The Baker and the Beggar

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The Baker and the Beggar

Yehuda Yeshurun
May 24, 2021
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The kabbalists explain that there are three ways to connect and draw Light from righteous souls who have left this world: visiting their resting place, reading from their words of wisdom, or reading stories about them. With each story read we not only draw from the Light that these righteous souls revealed, but also the gift of the lesson taught by that kabbalist.

Hundreds of years ago in Safed there lived a destitute beggar at the end of his rope and a busy baker who felt separated from the Creator. From morning to night, the beggar would try to collect money for food and shelter, barely scraping by. Hours before dawn, the baker would work to provide freshly baked goods, leaving him too tired at the end of the day to pray and connect.

One Friday afternoon before Shabbat, the baker took two loaves of bread and brought them to the War Room. He opened the Ark and prayed.

“Creator of the world! You know how busy I am. I work all waking hours to support my family and have no time to study or pray. But I know You placed a divine spark within my soul, and I want to connect to You and give something back. I baked these two loaves of bread, and if you accept them, I will know that I can connect to You through my baking. I will put all my love and joy into my baking and through this share of Your light with others.”

The baker left, holding on to the hope in his heart that his prayer would be accepted.

Having gone hungry for days and losing hope, the beggar walked into the War Room mere moments after the baker had left. He knelt beside the Ark and prayed.

“Creator of the world! I am losing hope. I know there is a reason why I am going through this challenge, but I cannot do it alone. I am begging for Your help. Please provide me some food, for without it, I will die. I am not ready to leave this world, I have much love to share, and I will give it freely. Please, please help me.”

The beggar then opened the Ark, and to his amazement, there were two loaves of bread inside! They smelled as if they had just come out of the oven, freshly delivered by the hand of God. So happy was the beggar that he jumped for joy, thanking the Creator profusely.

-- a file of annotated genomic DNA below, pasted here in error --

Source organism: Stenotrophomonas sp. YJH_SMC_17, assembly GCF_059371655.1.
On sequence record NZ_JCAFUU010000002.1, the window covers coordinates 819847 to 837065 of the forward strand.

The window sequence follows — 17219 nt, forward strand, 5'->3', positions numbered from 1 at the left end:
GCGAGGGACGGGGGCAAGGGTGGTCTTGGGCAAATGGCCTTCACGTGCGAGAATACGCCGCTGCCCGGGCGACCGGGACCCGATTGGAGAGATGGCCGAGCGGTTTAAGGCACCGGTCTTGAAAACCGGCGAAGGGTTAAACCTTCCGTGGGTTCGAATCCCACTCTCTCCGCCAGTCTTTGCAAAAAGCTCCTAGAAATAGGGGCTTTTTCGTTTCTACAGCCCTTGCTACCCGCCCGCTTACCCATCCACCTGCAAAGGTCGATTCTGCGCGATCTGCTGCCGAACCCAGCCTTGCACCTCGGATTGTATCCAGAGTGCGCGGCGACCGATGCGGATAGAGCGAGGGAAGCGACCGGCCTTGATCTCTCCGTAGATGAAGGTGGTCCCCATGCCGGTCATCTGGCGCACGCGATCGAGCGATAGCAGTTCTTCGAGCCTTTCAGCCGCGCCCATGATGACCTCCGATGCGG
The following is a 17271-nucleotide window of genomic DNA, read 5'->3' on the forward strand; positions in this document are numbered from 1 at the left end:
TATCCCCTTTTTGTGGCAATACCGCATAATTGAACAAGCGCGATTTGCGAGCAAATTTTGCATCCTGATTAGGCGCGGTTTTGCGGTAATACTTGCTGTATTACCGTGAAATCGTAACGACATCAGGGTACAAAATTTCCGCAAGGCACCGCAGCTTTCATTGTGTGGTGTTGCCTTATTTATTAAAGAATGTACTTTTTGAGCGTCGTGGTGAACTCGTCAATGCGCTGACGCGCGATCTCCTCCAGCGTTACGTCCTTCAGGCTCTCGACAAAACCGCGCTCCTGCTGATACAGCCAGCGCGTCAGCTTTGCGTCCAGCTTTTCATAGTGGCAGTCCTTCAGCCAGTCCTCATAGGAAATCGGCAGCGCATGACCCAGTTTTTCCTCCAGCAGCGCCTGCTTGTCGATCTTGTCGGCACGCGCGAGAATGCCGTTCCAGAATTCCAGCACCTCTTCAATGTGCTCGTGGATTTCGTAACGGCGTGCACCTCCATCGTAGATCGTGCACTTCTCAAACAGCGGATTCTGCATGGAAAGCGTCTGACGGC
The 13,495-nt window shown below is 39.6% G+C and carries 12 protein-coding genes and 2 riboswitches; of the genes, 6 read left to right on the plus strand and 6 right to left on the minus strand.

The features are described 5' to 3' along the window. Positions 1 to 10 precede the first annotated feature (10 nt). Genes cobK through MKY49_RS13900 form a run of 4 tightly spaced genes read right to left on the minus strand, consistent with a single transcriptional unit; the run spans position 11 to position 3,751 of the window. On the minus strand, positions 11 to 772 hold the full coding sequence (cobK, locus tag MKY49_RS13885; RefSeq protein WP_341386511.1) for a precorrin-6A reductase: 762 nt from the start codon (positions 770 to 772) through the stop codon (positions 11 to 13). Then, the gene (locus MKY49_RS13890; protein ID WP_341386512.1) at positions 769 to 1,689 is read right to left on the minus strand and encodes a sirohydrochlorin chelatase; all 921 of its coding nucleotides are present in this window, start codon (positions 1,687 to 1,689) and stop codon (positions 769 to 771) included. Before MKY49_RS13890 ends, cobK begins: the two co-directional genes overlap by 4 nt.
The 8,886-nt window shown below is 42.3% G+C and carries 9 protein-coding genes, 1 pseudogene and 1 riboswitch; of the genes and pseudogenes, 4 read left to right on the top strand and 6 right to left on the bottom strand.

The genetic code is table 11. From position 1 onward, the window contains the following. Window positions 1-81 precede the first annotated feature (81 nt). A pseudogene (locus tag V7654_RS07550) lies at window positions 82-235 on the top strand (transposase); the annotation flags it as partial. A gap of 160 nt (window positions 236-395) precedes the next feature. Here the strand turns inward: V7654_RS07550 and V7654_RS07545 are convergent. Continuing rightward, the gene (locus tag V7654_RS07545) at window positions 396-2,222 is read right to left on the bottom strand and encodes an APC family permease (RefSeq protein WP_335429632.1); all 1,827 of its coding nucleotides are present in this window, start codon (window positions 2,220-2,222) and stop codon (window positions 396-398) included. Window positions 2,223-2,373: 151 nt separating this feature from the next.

After the evening Shabbat connection that night, the baker stayed behind to check if his prayer and bread were accepted. He braced himself for disappointment as he opened the Ark and was overjoyed to see the loaves of bread had gone! The Creator understood his plea and accepted his prayer! The entire Shabbat, he could be found dancing and singing with his family and friends. So much joy filled the city of Safed that week.

The following week, the baker came back to give another gift to the Creator. I hope You accept my gift this week, too, he thought as he walked away.

Moments later, the beggar returned. The loaves of bread from the Creator miraculously had kept him full and satisfied for the entire week! But now, he was hungry again and needed the Creator’s support. He pleaded with the Creator to show him mercy once more, and upon opening the Ark and finding two more freshly baked loaves, he jumped with delight.

This went on for 20 years, and in all this time, not once had the baker and beggar ever crossed paths on the way to their weekly Friday miracles. One week, the caretaker of the War Room was napping when he heard the commotion from the baker. He watched unseen as the baker left his loaves of bread and as the beggar came in moments later to pick them up “from the Creator.”

This is awful, thought the caretaker. Not only are they putting food in the Holy Ark, but this nonsense is just silly. I will introduce them to each other so they can cut out the middleman and simply share one to another.

The following week he stopped the baker and told him to wait. Sure enough, the beggar showed up. The caretaker explained to them what was going on.

“The Creator isn’t accepting your bread,” he said to the baker, “and the Creator isn’t baking you food,” he said to the beggar. “You have both just kept missing each other by a few moments all this time. Why don’t you just help each other instead of making a mess of the Ark every week?”

The baker and beggar walked away from this exchange disheartened. So all these years, it wasn’t even the Creator who had helped them? It was simply a coincidence. It didn’t mean they were connected to the Creator after all. The magic was gone, and so was their certainty.

The caretaker had trouble sleeping that night. Rav Isaac Luria appeared to him in a dream with a distressing message.

“For twenty years, there was so much joy in the Upper Worlds at the simplicity and connection that the baker and beggar had. At their certainty. They brought so much love to the people around them. How could you tell them it was all a coincidence? Who do you think arranged, week after week for twenty years, for these two never to cross paths, if not the Creator? A great Light in the world has now been extinguished. Who will reveal it now?”

Not all stories have happy endings, but there is a valuable lesson to learn from Rav Isaac Luria here. The Creator is in everything and everyone. From the smallest of ants to the largest of whales and from the wildest coincidences to the most planned events. Most importantly, inside of us is a home for the Creator. Like the beggar and the baker in their greatest time of need, we must remember that the Creator is already inside of us and waiting for us to open the door.

May the merit of Rav Isaac Luria open our eyes to see the Creator in every moment, situation, person, and coincidence.


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